• 2) Purpose—“People in the blue zones don’t wake up feeling rudderless. They’re interested in family, keeping their minds engaged. The Nicoyans called it plan de vida and the Okinawans called it Ikigai. For both, it translates to ‘why I wake up in the morning.’”
  • 3) Downshift—“Even people in the blue zones experience stress. But what the world’s longest-lived people have that we don’t are routines to shed that stress. Ikarians take a nap and Sardinians do happy hour. Costa Ricans have a knack for creating happy moments every day.”
  • 4) 80% Rule—“Eat until you’re 80% full. Unlike most Americans, who keep eating until their stomachs are full, traditional Okinawans stop as soon as they no longer feel hungry.”
  • 5) Plant Slant—“Until the late 20th century, the diets of every blue zone consisted almost entirely of minimally processed plant-based foods–mostly whole grains, greens, but, tubers, and beans.”
  • 6) Wine@5— “People in the blue zones (except Adventists) drink alcohol moderately and regularly. The trick, if you do drink, is to drink one to two glasses per day with friends and food.”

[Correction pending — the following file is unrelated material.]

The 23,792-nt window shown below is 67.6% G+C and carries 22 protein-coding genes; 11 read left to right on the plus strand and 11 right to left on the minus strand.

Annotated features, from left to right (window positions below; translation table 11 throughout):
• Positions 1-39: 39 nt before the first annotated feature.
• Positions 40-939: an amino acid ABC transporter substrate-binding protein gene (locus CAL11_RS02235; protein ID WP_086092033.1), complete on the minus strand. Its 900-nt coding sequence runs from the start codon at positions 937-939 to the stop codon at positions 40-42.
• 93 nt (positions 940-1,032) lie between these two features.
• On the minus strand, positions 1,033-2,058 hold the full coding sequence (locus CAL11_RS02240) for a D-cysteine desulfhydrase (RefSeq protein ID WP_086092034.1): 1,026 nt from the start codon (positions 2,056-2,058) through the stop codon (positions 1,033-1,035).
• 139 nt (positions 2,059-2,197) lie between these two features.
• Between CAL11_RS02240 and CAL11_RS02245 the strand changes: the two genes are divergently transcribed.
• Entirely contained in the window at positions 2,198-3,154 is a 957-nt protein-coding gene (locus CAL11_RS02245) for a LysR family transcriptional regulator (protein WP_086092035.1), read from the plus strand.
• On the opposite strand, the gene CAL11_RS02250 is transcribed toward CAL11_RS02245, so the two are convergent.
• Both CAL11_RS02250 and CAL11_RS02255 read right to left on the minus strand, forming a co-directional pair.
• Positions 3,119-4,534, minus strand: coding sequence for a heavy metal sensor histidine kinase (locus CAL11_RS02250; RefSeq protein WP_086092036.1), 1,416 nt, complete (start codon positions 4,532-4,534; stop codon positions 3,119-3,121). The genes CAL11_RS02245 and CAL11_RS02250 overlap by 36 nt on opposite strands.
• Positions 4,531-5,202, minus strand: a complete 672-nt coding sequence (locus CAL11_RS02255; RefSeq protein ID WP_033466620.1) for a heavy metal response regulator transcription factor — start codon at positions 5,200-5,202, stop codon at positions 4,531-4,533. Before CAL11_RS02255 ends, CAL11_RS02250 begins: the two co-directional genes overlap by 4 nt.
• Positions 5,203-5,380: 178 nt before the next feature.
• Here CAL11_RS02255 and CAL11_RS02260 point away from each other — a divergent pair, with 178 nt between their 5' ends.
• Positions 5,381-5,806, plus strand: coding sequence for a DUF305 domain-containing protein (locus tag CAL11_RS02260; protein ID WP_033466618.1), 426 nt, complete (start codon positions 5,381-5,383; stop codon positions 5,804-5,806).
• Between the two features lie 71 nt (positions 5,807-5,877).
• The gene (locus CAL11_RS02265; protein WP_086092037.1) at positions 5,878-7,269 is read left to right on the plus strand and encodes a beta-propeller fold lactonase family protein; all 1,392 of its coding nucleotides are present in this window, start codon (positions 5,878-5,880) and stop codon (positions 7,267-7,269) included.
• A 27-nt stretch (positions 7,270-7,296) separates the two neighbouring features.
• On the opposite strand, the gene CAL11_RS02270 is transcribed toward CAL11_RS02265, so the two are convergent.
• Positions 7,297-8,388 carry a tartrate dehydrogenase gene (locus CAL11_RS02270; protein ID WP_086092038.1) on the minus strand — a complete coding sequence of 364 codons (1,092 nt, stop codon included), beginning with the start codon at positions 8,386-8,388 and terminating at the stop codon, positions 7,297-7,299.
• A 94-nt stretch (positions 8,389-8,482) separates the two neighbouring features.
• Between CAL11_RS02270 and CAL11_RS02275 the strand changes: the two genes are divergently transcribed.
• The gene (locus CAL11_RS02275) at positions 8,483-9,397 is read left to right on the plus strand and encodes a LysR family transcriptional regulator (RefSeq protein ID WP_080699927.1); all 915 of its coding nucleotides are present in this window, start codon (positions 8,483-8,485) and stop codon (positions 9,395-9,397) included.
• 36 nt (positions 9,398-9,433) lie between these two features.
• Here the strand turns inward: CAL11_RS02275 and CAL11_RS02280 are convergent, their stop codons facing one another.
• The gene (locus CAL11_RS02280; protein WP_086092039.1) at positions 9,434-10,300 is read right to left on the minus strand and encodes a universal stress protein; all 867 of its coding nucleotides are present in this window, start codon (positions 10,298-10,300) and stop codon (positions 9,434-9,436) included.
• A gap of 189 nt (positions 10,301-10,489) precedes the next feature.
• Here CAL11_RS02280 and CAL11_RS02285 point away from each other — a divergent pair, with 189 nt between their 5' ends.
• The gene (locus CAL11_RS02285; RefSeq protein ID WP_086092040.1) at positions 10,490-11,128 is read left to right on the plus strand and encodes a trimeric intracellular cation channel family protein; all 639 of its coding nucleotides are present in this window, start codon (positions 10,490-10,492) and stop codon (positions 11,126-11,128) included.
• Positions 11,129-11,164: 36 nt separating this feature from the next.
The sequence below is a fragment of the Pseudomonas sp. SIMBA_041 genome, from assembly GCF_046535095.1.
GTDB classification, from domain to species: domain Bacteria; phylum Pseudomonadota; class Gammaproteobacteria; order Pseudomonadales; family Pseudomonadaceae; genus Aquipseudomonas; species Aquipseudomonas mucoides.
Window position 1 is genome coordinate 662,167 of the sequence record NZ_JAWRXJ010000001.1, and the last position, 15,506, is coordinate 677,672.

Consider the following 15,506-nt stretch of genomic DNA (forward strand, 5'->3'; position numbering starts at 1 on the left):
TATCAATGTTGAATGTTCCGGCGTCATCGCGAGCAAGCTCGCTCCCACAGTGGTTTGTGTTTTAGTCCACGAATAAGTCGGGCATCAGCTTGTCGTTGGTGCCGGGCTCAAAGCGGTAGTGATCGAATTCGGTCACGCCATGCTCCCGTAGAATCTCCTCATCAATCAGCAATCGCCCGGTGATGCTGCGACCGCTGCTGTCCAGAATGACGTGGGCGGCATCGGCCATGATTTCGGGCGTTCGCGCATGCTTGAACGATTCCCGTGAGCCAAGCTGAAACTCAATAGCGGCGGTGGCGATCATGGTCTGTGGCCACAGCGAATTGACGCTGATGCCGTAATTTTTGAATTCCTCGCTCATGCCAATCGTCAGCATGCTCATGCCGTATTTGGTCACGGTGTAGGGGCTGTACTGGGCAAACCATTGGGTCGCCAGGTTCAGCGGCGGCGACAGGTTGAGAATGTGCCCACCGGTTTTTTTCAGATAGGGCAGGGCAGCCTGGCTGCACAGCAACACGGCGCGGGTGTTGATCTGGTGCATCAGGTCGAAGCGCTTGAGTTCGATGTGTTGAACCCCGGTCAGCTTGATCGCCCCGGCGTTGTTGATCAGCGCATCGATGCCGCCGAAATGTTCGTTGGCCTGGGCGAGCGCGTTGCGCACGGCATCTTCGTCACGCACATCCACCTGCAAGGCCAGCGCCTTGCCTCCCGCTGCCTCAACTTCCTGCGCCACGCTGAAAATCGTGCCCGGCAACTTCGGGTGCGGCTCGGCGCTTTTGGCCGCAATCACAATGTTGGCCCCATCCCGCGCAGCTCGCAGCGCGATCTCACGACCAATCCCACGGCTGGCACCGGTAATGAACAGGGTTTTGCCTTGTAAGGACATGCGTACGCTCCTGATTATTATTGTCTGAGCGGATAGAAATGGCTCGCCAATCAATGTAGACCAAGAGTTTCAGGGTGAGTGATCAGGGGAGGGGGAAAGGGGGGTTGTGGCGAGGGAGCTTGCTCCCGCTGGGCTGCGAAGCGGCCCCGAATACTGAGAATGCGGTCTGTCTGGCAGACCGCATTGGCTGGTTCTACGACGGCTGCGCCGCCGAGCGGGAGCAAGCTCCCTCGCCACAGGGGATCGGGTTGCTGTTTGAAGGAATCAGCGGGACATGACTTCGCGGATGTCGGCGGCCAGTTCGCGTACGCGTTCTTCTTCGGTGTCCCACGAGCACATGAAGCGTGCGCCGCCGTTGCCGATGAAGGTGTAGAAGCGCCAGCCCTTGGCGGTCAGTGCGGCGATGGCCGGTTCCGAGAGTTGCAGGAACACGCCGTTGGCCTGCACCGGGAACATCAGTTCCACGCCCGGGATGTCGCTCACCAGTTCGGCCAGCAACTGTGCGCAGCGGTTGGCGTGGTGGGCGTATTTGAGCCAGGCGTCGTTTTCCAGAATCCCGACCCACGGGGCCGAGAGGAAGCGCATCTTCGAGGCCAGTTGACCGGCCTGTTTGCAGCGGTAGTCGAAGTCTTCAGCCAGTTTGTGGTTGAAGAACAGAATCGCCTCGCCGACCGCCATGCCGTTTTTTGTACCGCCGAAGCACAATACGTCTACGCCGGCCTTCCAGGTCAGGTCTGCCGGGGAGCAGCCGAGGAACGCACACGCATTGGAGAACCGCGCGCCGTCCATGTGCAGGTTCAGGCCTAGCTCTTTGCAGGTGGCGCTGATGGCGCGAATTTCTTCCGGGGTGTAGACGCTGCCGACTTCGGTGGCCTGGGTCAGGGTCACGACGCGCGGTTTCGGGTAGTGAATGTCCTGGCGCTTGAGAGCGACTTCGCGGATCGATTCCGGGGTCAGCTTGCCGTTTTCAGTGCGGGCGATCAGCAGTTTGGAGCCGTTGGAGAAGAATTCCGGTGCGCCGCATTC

• 7) Belong— “Healthy centenarians everywhere have faith. All but a handful of the centenarians we’ve interviewed belonged to a faith-based community. Denomination doesn’t seem to matter.”
  • 8) Loved Ones First— “Successful centenarians in the blue zones put their families first. This means keeping aging parents and grandparents nearby or in the home.”
  • 9) Right Tribe— “One of the most profound, measurable, and long-lasting things you can do to adopt a blue zones lifestyle is to build a social circle around yourself that supports healthy eating, activity, and emotional well-being.”

Beyond these “power 9” that Buettner’s research has found in Blue Zones throughout the world, I would add one more trait based on more current history.

  • 10) Resist the modern shift towards domination and authoritarian rule.